A&A 450, 1107-1134 (2006)
DOI: 10.1051/0004-6361:20054306
M. Obergaulinger - M. A. Aloy - E. Müller
Max-Planck-Institut für Astrophysik, Karl-Schwarzschild-Str. 1, 85741 Garching bei München, Germany
Received 5 October 2005 / Accepted 19 December 2005
Abstract
Aims. We have performed a comprehensive parameter study of the collapse of rotating, strongly magnetized stellar cores in axisymmetry to determine their gravitational wave signature based on the Einstein quadrupole formula.
Methods. We use a Newtonian explicit magnetohydrodynamic Eulerian code based on the relaxing-TVD method for the solution of the ideal MHD equations, and apply the constraint-transport method to guarantee a divergence-free evolution of the magnetic field. We neglect effects due to neutrino transport and employ a simplified equation of state. The initial models are polytropes in rotational equilibrium with a prescribed degree of differential rotation and rotational energy. The initial magnetic fields are purely poloidal the field strength ranging from
to
.
The evolution of the core is followed until a few ten milliseconds past core bounce.
Results. The initial magnetic fields are amplified mainly by the differential rotation of the core giving rise to a strong toroidal field component with an energy comparable to the rotational energy. The poloidal field component grows by compression during collapse, but does not change significantly after core bounce. In large parts of the simulated cores the growth time of the magneto-rotational instability (MRI) is of the order of a few milliseconds. The saturation field strengths that can be reached both via a pure dynamo or the MRI are of the order of
at the surface of the core. Sheet-like circulation flows which produce a strong poloidal field component transporting angular momentum outwards develop due to MRI, provided the initial field is not too weak. Weak initial magnetic fields (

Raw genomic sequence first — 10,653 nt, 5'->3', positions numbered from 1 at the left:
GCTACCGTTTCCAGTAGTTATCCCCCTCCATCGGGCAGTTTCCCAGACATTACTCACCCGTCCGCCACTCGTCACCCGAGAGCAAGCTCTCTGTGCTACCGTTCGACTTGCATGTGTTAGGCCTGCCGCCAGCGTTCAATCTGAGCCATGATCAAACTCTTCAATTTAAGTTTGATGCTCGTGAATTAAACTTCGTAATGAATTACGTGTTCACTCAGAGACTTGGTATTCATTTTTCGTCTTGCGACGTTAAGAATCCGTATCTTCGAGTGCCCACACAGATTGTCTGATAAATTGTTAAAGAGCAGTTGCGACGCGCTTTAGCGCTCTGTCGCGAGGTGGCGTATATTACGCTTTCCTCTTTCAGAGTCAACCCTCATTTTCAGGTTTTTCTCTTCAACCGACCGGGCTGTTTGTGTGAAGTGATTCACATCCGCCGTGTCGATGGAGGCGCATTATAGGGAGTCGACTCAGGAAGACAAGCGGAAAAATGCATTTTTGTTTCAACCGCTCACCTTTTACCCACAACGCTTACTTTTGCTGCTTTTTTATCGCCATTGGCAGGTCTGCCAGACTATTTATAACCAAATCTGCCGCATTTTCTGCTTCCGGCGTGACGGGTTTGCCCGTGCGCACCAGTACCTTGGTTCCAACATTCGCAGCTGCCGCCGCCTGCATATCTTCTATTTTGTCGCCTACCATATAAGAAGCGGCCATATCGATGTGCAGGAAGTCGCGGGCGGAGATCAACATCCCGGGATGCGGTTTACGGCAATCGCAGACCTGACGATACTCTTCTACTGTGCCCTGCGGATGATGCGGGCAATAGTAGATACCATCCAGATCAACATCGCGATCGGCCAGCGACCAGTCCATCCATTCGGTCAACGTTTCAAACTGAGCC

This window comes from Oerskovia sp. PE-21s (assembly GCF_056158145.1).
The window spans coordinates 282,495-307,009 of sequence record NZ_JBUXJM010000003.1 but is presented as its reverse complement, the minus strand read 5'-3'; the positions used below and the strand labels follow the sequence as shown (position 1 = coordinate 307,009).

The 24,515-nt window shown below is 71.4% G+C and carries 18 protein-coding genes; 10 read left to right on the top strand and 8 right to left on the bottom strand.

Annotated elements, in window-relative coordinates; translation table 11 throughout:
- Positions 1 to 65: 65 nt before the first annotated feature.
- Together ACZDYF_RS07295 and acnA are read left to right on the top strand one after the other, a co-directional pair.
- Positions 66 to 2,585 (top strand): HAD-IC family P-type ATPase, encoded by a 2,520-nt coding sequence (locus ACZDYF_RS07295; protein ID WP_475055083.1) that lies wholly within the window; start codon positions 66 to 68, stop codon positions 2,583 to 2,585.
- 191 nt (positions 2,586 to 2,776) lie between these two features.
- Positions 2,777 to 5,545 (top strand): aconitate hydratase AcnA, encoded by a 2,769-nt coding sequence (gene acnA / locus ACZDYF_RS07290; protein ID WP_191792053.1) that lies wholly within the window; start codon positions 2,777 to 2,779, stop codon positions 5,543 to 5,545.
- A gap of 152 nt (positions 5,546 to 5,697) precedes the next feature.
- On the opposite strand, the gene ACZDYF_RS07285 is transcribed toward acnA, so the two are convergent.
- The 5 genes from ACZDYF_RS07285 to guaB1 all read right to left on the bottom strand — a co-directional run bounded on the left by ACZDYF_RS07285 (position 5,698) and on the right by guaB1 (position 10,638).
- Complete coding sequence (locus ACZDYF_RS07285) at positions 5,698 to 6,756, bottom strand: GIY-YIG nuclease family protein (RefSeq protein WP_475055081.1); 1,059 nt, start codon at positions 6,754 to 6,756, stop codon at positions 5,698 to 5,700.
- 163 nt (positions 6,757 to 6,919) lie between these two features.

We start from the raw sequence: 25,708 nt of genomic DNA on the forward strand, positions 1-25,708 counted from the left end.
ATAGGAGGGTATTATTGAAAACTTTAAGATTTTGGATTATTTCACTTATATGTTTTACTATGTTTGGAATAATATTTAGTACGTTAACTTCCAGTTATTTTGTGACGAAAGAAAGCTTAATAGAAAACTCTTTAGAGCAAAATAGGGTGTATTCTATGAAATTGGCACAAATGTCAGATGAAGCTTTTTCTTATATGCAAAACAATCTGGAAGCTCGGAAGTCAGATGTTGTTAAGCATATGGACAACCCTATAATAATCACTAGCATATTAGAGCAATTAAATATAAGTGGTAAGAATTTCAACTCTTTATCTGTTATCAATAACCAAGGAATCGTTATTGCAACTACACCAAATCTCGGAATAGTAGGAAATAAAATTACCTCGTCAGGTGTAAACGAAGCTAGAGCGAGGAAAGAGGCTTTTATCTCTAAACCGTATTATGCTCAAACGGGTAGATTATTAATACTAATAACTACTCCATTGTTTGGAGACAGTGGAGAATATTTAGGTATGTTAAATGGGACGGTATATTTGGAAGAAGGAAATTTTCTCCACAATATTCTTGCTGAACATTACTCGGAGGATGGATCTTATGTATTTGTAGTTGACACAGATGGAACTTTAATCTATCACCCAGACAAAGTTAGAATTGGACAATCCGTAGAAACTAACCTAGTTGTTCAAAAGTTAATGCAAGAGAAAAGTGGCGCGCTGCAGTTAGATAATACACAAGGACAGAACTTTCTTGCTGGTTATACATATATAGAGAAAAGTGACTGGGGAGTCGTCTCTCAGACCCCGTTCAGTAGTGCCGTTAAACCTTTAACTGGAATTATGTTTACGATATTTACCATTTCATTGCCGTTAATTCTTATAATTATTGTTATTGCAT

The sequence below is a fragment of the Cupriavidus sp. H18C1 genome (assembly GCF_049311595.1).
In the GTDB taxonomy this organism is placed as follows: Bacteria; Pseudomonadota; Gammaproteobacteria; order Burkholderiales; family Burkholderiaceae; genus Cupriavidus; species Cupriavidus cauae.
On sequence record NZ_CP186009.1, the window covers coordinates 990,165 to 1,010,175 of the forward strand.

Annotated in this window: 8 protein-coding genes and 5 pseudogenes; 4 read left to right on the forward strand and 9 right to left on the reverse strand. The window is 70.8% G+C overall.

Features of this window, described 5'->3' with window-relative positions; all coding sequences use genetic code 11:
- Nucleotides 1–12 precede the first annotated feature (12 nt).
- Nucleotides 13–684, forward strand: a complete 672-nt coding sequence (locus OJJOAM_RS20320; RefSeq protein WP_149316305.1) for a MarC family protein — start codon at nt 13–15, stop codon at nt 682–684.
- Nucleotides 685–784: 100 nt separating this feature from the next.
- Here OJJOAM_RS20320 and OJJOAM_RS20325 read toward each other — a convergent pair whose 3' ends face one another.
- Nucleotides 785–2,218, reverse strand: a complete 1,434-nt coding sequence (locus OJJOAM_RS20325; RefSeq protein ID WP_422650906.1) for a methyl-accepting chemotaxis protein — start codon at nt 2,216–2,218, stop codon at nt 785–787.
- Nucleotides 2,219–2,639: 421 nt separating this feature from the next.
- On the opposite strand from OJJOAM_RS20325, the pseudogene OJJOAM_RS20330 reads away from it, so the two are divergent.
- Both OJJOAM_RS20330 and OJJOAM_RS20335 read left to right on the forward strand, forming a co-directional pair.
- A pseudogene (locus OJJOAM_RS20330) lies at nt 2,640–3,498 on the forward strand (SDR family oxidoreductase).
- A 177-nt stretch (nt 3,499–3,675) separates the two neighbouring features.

)
have no significant effect on the dynamics of the core and the gravitational wave signal. Strong initial fields (
)
cause considerable angular momentum transport whereby rotational energy is extracted from the collapsed core which loses centrifugal support and enters a phase of secular contraction. The gravitational wave amplitude at bounce changes by up to a few ten percent compared to the corresponding non-magnetic model. If the angular momentum losses are large, the post-bounce model. If the angular momentum losses are large the post-bounce equilibrium state of the core changes from a centrifugally to a pressure supported one. This transition imprints in the gravitational wave signal a reduction of the amplitude of the large-scale oscillations characteristic of cores bouncing due to centrifugal forces.
In some models the quasi-periodic large-scale oscillations are replaced by higher frequency irregular oscillations. This pattern defines a new signal type which we call a type IV gravitational wave signal. Collimated bipolar outflows give rise to a unique feature that may allow their detection by means of gravitational wave astronomy: a large positive quadrupole wave amplitude of similar size as that of the bounce signal.
Key words: magnetohydrodynamics (MHD) - gravitational waves - supernovae: general
The gravitational binding energy liberated by the collapse of the iron core of a massive ( ) star to a neutron star is the commonly accepted energy source of type Ib/c and type II supernovae, as a few percent of this energy are sufficient to unbind and rapidly eject the stellar envelope and to create the supernova outburst. However, which physical processes turn the central implosion into the explosion of the stellar layers surrounding the forming neutron star is still debated in spite of many efforts over more than three decades. Heating of stellar gas just outside the proto-neutron star (PNS) by neutrinos diffusing and being advected out of its interior is thought to play a crucial role in the explosion mechanism. However, as current neutrino-driven supernova models produce (weak) explosions only for low mass progenitors (for a recent review, see e.g. Janka et al. 2004), there may be a need to include additional physics in the models in order to make them work successfully for more massive progenitors, too.